2 tbsp chopped fresh mint (and you’re also growing fresh mint, right? It grows like a weed!)
Toss tomatoes with olive oil and chopped fresh mint. Season with salt and pepper to taste. Let stand 10 minutes, while fish is grilling. Serve. Incredibly refreshing and delicious.
For the tapenade:
1 cup pitted kalamata olives
2-3 sundried tomatoes (from the jar, in oil)
2 cloves minced garlic
8 basil leaves torn into small pieces
2 Tbsp fresh mint chopped
1/2 tsp cayenne pepper
1/2 tsp dried thyme
One quarter of a fresh lemon
2 tbsp olive oil
Put olives, garlic and tomatoes in small food processor (this is the one I use and LOVE) and combine until chopped & mixed. Add fresh basil, fresh mint, cayenne pepper, thyme and olive oil and pulse to mix. Taste and reseason to your liking. Squeeze in the juice of the quarter lemon, mix with a spoon. Don’t eat it all while you stand there though!
Serve grilled fish with the side of tomatoes and a spoonful of tapenade. Save excess tapenade for sandwiches, crackers, etc. I also served the fish with fresh buttered bread rolls and the below rice/orzo side dish that’s a summer favorite at my house. You could also serve with this orzo dish.
Homemade Rice-a-Roni (sounds fancier when I say rice and orzo, right?)
1/2 cup orzo
1/2 cup white rice
2 cloves garlic, chopped
2 cups chicken broth
2 tbsp butter
1. Melt butter in pan, add orzo and garlic and cook until orzo is lightly browned.
2. Add white rice and chicken broth, stir and bring to a boil. Cover and reduce to simmer, cooking 20 to 25 minutes until broth is absorbed and rice/orzo are cooked. Serve. If it gets too dry, just add a small bit of broth to remoisturize.
The next Before You Hit Send workshop starts next Monday, July 11th and the cost is $35. Starting in the fall, subsequent workshop prices will be rising to $49. As I’ve developed and given this course, attendees have, without fail, told me it’s underpriced. My reply has always been that I fear it will be harder to draw in new attendees at a higher price, because it’s only after people have paid and taken it, that they realize its worth. And my goal has always been to get the information in front of authors, because it’s worth it to me in the form of cleaner manuscripts. Though I’m not so altruistic that I’m going to offer it for free, as someone asked if I’d do on Facebook 😉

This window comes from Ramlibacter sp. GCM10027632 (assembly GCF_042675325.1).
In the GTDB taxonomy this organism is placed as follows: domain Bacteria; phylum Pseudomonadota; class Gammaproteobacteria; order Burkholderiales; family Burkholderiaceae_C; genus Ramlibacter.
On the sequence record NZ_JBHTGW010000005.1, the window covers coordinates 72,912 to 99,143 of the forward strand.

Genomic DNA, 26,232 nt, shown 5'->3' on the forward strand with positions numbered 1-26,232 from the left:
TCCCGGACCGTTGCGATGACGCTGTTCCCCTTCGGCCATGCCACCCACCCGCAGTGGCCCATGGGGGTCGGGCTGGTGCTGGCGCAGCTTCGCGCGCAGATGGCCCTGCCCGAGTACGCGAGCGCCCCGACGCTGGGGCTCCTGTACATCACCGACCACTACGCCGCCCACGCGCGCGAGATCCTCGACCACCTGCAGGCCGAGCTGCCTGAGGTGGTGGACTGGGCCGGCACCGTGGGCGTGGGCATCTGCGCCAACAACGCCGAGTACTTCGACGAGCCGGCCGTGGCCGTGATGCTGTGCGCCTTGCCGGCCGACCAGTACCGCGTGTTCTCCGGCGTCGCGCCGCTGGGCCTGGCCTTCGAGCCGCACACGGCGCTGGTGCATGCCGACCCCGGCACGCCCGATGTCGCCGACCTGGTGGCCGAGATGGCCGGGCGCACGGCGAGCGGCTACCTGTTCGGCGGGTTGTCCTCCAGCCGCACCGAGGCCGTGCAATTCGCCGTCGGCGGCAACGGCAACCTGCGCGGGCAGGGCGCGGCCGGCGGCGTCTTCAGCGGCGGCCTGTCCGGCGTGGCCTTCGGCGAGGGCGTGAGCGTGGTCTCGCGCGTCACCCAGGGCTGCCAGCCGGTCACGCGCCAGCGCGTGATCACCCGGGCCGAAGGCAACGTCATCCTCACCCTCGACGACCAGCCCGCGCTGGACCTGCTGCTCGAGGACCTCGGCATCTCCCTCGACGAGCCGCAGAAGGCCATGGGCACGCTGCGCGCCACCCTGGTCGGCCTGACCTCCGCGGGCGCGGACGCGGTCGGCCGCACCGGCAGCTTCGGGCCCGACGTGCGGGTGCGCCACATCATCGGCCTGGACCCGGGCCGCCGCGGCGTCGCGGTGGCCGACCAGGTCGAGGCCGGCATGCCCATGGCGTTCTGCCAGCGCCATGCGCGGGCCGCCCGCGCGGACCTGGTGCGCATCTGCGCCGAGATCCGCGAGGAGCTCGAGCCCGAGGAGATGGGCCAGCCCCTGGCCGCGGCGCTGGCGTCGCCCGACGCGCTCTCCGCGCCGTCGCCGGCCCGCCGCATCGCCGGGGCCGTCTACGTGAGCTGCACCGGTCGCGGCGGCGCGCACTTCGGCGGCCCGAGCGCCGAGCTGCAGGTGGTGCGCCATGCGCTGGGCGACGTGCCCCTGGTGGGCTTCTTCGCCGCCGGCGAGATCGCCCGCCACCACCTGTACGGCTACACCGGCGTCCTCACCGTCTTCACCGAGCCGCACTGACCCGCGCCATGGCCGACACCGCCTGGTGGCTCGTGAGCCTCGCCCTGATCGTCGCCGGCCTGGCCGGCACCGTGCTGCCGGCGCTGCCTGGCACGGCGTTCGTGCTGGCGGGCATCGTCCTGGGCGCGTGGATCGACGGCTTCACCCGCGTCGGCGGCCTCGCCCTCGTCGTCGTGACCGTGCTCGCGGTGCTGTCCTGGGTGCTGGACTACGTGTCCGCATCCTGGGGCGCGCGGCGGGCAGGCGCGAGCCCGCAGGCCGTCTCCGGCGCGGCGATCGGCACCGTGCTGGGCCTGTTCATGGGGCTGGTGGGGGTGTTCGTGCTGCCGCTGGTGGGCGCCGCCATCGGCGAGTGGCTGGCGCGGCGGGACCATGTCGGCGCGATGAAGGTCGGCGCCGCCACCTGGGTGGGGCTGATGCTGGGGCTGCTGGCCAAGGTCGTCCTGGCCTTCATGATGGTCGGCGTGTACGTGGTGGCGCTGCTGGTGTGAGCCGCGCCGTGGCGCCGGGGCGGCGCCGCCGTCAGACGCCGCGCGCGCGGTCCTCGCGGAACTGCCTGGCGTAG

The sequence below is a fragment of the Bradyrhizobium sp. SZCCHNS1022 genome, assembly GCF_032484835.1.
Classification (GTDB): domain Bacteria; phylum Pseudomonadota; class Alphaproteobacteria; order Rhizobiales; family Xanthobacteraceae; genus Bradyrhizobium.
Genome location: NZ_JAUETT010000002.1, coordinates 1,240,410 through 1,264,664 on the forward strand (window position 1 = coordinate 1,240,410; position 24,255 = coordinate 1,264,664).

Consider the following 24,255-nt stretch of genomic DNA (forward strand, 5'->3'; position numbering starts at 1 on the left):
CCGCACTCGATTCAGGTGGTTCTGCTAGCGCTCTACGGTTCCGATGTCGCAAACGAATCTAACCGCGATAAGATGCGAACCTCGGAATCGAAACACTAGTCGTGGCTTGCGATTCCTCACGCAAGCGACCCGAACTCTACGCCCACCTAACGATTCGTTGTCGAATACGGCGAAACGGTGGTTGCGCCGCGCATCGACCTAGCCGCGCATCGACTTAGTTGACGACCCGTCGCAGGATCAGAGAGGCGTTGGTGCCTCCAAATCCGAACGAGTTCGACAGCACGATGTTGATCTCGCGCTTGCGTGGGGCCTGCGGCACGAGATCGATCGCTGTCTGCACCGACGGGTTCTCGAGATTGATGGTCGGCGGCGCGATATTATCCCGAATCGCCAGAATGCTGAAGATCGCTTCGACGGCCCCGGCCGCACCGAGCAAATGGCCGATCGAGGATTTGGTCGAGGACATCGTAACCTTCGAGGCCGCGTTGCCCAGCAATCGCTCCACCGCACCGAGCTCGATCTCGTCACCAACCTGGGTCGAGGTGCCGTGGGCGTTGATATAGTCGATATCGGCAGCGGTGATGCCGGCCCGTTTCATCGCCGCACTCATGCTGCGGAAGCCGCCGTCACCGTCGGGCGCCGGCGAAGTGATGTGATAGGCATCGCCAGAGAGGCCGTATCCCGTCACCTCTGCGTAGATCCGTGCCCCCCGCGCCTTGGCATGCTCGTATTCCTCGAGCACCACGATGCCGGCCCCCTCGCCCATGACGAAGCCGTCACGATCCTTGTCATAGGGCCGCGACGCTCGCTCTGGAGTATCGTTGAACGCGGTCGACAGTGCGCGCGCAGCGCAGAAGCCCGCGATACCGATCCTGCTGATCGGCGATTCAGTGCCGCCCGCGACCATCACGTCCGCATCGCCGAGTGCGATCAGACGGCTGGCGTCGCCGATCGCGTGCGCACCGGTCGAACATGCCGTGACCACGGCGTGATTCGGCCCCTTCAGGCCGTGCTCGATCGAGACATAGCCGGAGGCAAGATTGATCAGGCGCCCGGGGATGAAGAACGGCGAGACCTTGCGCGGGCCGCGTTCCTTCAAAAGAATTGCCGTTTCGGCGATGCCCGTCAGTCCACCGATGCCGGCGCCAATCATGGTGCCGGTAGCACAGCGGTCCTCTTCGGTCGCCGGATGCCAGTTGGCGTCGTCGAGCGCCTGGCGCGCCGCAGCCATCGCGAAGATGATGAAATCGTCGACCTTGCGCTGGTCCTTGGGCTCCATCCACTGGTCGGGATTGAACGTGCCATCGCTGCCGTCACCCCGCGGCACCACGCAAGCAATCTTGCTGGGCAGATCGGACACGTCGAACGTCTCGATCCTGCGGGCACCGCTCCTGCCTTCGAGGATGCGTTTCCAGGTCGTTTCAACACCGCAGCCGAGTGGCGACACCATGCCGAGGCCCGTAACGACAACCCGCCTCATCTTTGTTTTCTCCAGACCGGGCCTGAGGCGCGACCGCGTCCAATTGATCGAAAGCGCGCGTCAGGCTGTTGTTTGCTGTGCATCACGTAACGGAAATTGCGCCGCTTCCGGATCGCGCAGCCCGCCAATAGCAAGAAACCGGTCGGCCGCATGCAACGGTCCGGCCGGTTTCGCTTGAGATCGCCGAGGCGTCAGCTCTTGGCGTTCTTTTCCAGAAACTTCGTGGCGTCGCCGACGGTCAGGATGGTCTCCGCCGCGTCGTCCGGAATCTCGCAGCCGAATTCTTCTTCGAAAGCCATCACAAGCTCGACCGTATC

However, I’m going to be branching out and promoting the course in new venues. Venues that cost money, so I’ve decided to do two things 1) raise the price and 2) offer coupon codes at certain times. After a lot of market research of similar workshops, and seeing people charge not just 10x, but 20, 30, and 40x what I’m charging (yes, upwards of almost $1000) for writing workshops of comparative length, I feel comfortable that a price increase of $14 is not exorbitant or unreasonable. And I don’t want to undervalue the material.
I wanted to let people know of the price increase, in case they’d been thinking of waiting, so no one had reason to be angry that the price was unexpectedly raised without warning (though this is something that happens as a matter of course in commerce situations)
So if you have friends, chapter members, critique partners or otherwise who you feel would benefit from this course (and if they’re an author–aspiring or established–I’ll bet they’d benefit) please let them know that this is their final opportunity to take the workshop for the lower price.
Workshop registration can be found here.
I saved the best for last. The Backstage Pass. I paid an extra $100 to do this 2 hour experience and it was SO worth it. So worth it. I loved every minute of the experience, getting to feed and pet the rhinos, feed the flamingos, and get pictures taken with the cheetah and the serval. Fantastic. And hearing the wolf howl was amazing! If you ever go to the San Diego Zoo, I highly recommend the Backstage Pass as something that will really enhance your visit.
In addition to these photos, I also shared a lot of photos on Instagram, if you want to check them out.